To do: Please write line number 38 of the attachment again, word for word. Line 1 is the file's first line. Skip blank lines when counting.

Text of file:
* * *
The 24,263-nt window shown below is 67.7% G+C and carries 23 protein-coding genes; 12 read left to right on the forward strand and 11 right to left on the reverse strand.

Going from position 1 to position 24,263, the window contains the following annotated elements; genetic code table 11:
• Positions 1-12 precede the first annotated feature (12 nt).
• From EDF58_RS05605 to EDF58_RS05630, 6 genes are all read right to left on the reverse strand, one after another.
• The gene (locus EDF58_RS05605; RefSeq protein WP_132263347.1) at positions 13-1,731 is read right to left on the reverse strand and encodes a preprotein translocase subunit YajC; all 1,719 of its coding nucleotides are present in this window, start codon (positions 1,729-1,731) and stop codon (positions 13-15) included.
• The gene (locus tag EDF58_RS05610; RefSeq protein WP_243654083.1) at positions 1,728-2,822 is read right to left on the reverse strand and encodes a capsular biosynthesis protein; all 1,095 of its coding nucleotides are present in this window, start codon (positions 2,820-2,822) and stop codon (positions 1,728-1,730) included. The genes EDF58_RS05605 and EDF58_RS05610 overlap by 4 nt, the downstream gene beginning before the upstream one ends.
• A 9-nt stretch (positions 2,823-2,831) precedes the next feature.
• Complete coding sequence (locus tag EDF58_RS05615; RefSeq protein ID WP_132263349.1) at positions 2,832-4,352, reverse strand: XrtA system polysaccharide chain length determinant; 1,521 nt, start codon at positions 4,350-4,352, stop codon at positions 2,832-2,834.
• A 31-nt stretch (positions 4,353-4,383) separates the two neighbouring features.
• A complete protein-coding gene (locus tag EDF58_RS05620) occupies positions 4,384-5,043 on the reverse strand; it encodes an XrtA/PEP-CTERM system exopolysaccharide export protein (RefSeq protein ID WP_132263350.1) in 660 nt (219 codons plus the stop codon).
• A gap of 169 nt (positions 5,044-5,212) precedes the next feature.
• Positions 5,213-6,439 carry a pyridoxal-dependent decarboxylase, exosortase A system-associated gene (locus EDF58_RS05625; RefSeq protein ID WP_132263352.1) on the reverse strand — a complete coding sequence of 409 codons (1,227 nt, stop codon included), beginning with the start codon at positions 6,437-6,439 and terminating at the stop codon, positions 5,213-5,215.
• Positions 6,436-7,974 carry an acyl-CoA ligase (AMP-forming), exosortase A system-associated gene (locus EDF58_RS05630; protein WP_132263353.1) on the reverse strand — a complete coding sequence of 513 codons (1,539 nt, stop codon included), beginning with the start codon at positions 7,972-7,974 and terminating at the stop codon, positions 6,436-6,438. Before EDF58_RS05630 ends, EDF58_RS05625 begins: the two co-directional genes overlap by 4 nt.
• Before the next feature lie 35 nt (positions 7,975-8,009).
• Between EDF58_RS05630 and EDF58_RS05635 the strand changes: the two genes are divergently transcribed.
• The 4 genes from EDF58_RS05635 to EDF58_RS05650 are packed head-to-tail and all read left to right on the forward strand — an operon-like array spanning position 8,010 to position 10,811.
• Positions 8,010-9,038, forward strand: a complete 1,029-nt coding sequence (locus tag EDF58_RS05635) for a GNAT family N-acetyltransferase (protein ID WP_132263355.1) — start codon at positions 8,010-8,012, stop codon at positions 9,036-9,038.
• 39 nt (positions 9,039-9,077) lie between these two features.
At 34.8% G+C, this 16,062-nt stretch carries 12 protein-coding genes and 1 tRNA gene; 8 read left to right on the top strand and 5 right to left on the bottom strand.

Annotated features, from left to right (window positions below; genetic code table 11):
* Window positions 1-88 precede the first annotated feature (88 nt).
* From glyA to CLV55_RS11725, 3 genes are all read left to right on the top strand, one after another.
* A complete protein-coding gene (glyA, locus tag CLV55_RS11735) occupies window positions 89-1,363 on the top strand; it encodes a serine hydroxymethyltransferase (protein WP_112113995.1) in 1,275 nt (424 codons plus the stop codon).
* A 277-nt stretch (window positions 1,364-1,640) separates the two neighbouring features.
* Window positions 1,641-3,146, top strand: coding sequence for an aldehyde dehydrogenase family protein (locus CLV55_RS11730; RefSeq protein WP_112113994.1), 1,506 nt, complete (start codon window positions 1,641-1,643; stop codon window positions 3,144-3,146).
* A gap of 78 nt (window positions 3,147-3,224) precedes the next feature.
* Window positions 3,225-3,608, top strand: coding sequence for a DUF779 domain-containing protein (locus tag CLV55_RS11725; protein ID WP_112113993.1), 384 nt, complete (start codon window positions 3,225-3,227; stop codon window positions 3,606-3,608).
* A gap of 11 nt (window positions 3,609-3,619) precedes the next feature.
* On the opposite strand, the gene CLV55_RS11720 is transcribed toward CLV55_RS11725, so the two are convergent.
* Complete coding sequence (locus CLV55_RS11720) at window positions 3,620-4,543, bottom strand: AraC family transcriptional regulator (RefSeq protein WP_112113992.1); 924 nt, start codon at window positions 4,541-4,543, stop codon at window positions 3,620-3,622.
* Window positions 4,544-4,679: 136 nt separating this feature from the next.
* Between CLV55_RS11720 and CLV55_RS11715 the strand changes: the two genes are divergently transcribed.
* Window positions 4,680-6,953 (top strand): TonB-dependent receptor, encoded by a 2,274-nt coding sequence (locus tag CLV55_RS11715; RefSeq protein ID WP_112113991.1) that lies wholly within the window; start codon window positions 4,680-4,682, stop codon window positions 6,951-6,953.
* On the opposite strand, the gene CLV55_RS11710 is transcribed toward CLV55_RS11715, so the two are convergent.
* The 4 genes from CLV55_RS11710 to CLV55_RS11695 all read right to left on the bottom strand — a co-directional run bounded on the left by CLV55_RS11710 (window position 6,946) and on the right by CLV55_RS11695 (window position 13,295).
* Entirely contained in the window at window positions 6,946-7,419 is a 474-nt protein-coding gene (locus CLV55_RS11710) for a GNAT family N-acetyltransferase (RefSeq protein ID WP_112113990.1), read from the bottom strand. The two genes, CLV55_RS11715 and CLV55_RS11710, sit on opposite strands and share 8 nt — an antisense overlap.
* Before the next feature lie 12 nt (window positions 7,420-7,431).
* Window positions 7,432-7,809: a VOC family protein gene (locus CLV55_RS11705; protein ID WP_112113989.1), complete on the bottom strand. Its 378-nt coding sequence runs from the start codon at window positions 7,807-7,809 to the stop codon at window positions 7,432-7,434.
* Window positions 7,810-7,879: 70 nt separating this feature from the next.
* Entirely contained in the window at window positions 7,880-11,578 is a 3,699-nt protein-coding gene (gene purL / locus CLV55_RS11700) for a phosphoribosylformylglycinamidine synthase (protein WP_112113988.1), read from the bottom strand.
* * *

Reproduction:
* Window positions 7,432-7,809: a VOC family protein gene (locus CLV55_RS11705; protein ID WP_112113989.1), complete on the bottom strand. Its 378-nt coding sequence runs from the start codon at window positions 7,807-7,809 to the stop codon at window positions 7,432-7,434.